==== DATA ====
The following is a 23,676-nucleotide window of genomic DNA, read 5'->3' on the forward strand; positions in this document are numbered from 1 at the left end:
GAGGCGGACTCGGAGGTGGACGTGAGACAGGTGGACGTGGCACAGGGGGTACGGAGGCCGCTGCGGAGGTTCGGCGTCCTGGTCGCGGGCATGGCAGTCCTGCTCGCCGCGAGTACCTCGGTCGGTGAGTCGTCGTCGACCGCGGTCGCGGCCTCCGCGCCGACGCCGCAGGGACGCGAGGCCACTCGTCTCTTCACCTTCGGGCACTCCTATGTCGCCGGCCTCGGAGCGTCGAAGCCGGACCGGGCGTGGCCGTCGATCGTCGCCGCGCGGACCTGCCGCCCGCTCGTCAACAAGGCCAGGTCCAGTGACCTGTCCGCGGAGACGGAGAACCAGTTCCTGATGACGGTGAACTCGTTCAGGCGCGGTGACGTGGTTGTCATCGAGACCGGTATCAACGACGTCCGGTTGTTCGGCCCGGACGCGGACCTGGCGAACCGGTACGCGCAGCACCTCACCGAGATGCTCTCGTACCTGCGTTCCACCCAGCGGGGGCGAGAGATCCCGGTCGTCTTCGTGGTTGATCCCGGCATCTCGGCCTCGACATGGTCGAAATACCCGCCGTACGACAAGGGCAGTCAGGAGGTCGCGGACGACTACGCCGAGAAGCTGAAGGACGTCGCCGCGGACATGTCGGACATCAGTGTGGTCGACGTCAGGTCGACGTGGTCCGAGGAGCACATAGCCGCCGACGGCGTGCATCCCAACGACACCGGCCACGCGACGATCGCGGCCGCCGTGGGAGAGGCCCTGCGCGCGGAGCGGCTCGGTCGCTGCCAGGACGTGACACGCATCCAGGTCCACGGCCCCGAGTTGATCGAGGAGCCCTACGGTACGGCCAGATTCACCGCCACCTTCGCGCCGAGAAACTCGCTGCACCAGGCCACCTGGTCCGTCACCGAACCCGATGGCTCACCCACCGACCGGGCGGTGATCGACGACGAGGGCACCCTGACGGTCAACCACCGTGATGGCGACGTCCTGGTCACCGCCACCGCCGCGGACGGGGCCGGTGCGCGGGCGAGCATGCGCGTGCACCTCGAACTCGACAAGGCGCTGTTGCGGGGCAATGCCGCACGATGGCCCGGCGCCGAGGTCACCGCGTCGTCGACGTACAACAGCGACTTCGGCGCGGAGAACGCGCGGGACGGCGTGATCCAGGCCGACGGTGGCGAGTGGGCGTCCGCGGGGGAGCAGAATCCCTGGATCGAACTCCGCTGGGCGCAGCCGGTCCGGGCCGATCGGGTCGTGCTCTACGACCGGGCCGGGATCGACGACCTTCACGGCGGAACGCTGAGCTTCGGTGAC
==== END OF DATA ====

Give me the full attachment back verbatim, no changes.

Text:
The following is a 23,676-nucleotide window of genomic DNA, read 5'->3' on the forward strand; positions in this document are numbered from 1 at the left end:
GAGGCGGACTCGGAGGTGGACGTGAGACAGGTGGACGTGGCACAGGGGGTACGGAGGCCGCTGCGGAGGTTCGGCGTCCTGGTCGCGGGCATGGCAGTCCTGCTCGCCGCGAGTACCTCGGTCGGTGAGTCGTCGTCGACCGCGGTCGCGGCCTCCGCGCCGACGCCGCAGGGACGCGAGGCCACTCGTCTCTTCACCTTCGGGCACTCCTATGTCGCCGGCCTCGGAGCGTCGAAGCCGGACCGGGCGTGGCCGTCGATCGTCGCCGCGCGGACCTGCCGCCCGCTCGTCAACAAGGCCAGGTCCAGTGACCTGTCCGCGGAGACGGAGAACCAGTTCCTGATGACGGTGAACTCGTTCAGGCGCGGTGACGTGGTTGTCATCGAGACCGGTATCAACGACGTCCGGTTGTTCGGCCCGGACGCGGACCTGGCGAACCGGTACGCGCAGCACCTCACCGAGATGCTCTCGTACCTGCGTTCCACCCAGCGGGGGCGAGAGATCCCGGTCGTCTTCGTGGTTGATCCCGGCATCTCGGCCTCGACATGGTCGAAATACCCGCCGTACGACAAGGGCAGTCAGGAGGTCGCGGACGACTACGCCGAGAAGCTGAAGGACGTCGCCGCGGACATGTCGGACATCAGTGTGGTCGACGTCAGGTCGACGTGGTCCGAGGAGCACATAGCCGCCGACGGCGTGCATCCCAACGACACCGGCCACGCGACGATCGCGGCCGCCGTGGGAGAGGCCCTGCGCGCGGAGCGGCTCGGTCGCTGCCAGGACGTGACACGCATCCAGGTCCACGGCCCCGAGTTGATCGAGGAGCCCTACGGTACGGCCAGATTCACCGCCACCTTCGCGCCGAGAAACTCGCTGCACCAGGCCACCTGGTCCGTCACCGAACCCGATGGCTCACCCACCGACCGGGCGGTGATCGACGACGAGGGCACCCTGACGGTCAACCACCGTGATGGCGACGTCCTGGTCACCGCCACCGCCGCGGACGGGGCCGGTGCGCGGGCGAGCATGCGCGTGCACCTCGAACTCGACAAGGCGCTGTTGCGGGGCAATGCCGCACGATGGCCCGGCGCCGAGGTCACCGCGTCGTCGACGTACAACAGCGACTTCGGCGCGGAGAACGCGCGGGACGGCGTGATCCAGGCCGACGGTGGCGAGTGGGCGTCCGCGGGGGAGCAGAATCCCTGGATCGAACTCCGCTGGGCGCAGCCGGTCCGGGCCGATCGGGTCGTGCTCTACGACCGGGCCGGGATCGACGACCTTCACGGCGGAACGCTGAGCTTCGGTGAC